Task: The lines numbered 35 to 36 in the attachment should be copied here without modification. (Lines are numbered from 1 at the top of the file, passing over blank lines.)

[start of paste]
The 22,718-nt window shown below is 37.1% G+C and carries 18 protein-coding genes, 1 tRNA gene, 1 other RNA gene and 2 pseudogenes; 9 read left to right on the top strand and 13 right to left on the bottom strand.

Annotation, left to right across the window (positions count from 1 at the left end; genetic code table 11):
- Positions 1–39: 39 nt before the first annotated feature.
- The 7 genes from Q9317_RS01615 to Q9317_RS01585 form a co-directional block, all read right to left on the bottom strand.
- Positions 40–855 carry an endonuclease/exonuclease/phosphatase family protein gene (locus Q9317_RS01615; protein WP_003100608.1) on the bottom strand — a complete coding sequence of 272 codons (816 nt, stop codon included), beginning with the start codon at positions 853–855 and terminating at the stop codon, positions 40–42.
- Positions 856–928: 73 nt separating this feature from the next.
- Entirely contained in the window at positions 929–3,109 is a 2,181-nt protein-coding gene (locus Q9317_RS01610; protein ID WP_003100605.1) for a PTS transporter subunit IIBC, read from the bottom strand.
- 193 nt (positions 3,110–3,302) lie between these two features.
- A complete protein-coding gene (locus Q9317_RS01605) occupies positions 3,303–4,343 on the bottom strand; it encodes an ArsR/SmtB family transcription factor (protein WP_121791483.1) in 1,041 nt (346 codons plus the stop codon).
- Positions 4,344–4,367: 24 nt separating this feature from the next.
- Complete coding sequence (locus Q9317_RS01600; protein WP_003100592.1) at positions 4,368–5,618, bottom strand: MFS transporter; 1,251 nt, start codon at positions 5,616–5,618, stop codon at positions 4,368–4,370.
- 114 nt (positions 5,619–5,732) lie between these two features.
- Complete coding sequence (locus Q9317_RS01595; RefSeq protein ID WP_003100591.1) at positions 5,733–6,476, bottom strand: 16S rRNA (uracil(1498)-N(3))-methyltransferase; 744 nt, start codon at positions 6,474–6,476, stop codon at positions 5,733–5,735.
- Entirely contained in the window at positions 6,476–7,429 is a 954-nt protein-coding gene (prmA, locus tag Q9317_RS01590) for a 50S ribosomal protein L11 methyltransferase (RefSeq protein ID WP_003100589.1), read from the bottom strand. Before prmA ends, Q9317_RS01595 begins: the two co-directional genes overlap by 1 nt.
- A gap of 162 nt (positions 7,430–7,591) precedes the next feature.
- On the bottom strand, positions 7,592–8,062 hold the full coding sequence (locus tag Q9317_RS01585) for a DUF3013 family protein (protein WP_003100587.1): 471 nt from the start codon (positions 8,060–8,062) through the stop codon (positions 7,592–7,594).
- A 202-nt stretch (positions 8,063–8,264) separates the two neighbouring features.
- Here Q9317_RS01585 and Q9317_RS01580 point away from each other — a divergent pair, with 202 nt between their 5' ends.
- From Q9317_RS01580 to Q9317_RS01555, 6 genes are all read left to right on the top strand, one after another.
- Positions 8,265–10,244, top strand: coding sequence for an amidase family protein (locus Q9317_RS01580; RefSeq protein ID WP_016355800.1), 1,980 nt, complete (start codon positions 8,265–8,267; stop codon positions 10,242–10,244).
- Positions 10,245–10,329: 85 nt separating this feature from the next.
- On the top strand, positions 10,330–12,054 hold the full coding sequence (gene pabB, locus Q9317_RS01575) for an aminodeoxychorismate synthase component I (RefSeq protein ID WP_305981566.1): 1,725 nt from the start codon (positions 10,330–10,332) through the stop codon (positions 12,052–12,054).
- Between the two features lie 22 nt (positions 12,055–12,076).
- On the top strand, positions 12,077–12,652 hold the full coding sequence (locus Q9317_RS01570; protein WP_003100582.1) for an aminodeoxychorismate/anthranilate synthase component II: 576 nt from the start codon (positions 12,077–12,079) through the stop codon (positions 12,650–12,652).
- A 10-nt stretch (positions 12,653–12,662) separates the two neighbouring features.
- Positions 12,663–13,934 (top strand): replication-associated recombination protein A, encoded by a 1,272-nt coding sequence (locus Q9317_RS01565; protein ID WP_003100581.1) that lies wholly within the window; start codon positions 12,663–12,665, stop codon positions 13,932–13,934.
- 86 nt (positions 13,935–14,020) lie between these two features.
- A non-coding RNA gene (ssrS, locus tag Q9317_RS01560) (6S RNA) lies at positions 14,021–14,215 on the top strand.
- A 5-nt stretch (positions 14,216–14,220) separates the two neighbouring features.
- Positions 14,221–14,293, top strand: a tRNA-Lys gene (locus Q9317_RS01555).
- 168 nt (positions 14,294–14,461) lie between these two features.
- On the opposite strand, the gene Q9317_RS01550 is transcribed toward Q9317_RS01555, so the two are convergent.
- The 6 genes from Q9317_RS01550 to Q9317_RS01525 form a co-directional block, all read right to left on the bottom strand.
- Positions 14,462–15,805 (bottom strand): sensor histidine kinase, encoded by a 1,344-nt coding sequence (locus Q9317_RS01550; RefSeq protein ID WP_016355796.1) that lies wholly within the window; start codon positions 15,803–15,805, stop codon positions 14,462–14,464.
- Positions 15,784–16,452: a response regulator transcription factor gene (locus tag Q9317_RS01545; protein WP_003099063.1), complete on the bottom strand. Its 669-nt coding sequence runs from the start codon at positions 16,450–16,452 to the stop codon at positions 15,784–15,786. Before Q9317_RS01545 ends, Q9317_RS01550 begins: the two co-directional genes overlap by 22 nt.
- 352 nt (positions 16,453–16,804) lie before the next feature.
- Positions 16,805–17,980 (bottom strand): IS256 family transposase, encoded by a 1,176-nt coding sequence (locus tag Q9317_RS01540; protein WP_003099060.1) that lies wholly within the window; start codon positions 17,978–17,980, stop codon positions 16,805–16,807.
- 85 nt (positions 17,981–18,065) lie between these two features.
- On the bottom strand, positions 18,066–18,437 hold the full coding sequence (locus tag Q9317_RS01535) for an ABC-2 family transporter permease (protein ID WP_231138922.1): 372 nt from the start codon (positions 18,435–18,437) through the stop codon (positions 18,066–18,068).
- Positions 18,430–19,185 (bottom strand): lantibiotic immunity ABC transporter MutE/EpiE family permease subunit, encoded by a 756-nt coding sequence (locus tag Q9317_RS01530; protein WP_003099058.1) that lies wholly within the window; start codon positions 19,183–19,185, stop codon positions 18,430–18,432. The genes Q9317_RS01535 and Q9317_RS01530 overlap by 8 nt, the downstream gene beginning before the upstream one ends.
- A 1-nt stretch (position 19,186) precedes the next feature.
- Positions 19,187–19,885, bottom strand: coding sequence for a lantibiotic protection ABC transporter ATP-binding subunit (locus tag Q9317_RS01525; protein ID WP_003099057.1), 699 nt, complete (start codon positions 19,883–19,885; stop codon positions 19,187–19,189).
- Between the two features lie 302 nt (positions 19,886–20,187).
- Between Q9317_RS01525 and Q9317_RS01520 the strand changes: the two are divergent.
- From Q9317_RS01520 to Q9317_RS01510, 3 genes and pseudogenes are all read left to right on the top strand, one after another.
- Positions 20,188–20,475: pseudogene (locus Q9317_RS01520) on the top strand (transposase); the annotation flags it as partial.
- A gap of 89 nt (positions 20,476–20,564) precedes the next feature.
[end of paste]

- Positions 15,784–16,452: a response regulator transcription factor gene (locus tag Q9317_RS01545; protein WP_003099063.1), complete on the bottom strand. Its 669-nt coding sequence runs from the start codon at positions 16,450–16,452 to the stop codon at positions 15,784–15,786. Before Q9317_RS01545 ends, Q9317_RS01550 begins: the two co-directional genes overlap by 22 nt.
- 352 nt (positions 16,453–16,804) lie before the next feature.